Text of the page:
Cantabria International Campus > Excellence Areas > Physics and Mathematics
2009 – 2014 Progress. Physics and Mathematics

​The PHYSICS AND MATHEMATICS AREA of the CIC has managed to position the UC in the Shanghai Ranking: in 2013, for the first time in its history, the UC was ranked among the 151-200 top universities in the world in the area of Physics. These results are the clearest evidence of the outstanding scientific work being done at the UC. The UC's excellence in teaching has also received recognition, ranked as the best Spanish university to study a Degree in Physics and 2nd in Mathematics, hence the offer of the new dual Degree in Physics and Mathematics (year 2014/2015).

The Physics Institute of Cantabria (IFCA), a mixed centre of the UC and CSIC, is the central element of the Strategic Area, playing a fundamental role as the basic support for R&D and computation for all other areas. With over 250 international publications per year in prestigious scientific journals, the IFCA has managed to raise over 6M€ in funding during 2009-2014, principally through competitive research projects. It has also created 2 spin offs and has a staff of some 100 people (the CSIC has seen a significant 35% increase in personnel). In 2014, a new floor was added to its facilities, financed through funding raised by the CIC.

During the period 2009-2014, the IFCA has consolidated its association with the European Space Agency (ESA) and the European Organization for Nuclear Research (CERN). The relation with the ESA is particularly close. The UC is a very active participant in various projects, including the Planck Mission, the XMM-Newton Observatory and one of two future macro-projects: the ATHENA telescope, with the presence of a researcher from this institute on its coordination team (which only counts with 7 European scientists). This same researcher is the first Spaniard[2] appointed president of the European Southern Observatory (ESO). The UC is also participating in instrument development and results analysis for the ALMA Telescope project.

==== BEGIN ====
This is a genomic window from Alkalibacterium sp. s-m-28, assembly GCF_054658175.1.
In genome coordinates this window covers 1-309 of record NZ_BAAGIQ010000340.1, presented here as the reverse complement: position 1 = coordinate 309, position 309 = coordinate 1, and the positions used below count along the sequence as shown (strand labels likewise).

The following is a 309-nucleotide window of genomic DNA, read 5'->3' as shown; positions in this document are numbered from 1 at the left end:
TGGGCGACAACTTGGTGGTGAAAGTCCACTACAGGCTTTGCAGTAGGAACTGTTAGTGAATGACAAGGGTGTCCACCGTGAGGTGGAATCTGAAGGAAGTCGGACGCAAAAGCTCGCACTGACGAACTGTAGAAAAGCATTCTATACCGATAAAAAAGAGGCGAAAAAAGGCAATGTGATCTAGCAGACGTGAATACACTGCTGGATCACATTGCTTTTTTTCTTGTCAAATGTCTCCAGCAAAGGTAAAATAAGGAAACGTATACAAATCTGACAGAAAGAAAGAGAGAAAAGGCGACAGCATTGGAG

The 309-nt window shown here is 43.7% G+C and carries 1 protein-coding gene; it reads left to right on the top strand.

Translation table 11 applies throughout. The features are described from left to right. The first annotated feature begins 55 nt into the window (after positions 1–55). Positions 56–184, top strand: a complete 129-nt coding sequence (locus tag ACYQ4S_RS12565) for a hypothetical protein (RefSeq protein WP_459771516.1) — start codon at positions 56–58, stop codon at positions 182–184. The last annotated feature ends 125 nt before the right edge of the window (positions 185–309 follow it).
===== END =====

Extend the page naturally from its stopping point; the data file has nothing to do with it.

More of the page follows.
The Astronomy area is also involved in the QUIJOTE, project Consolider EPI coordinated by the IFCA with the participation of physicists and telecommunications researchers from the UC. New lines of research have been developed in the field of Astronomy, through the AGL programme, promoted by the CIC, producing outstanding scientific research.

Through the IFCA, the UC is also a very active member of the Large Hadron Collider (LHC) programme of the CERN, which, among other achievements, resulted in the discovery of the Higgs boson in 2012. This contribution is centred on design, construction (since 1995) and analysis of the data obtained though the CMS project, one of the 2 experiments which study data from the LHC.

The IFCA is now also participating in the International Linear Collider (ILC), and the institute contributed to the discovery of the quark top, as well as the CDF project of the Tevatron accelerator by Fermilab.


In this field, in the last five years the UC has raised 2.5M€, published 213 articles, 122 of these in publications within the first quartile and one of these ranked as the 14th most cited article in all branches of Physics. Researchers are currently working in 4 European projects (one of which coordinated by the UC); in a unit associated with the CSIC and have fulfilled the objective established by the CIC to increase scientific productivity and research funding.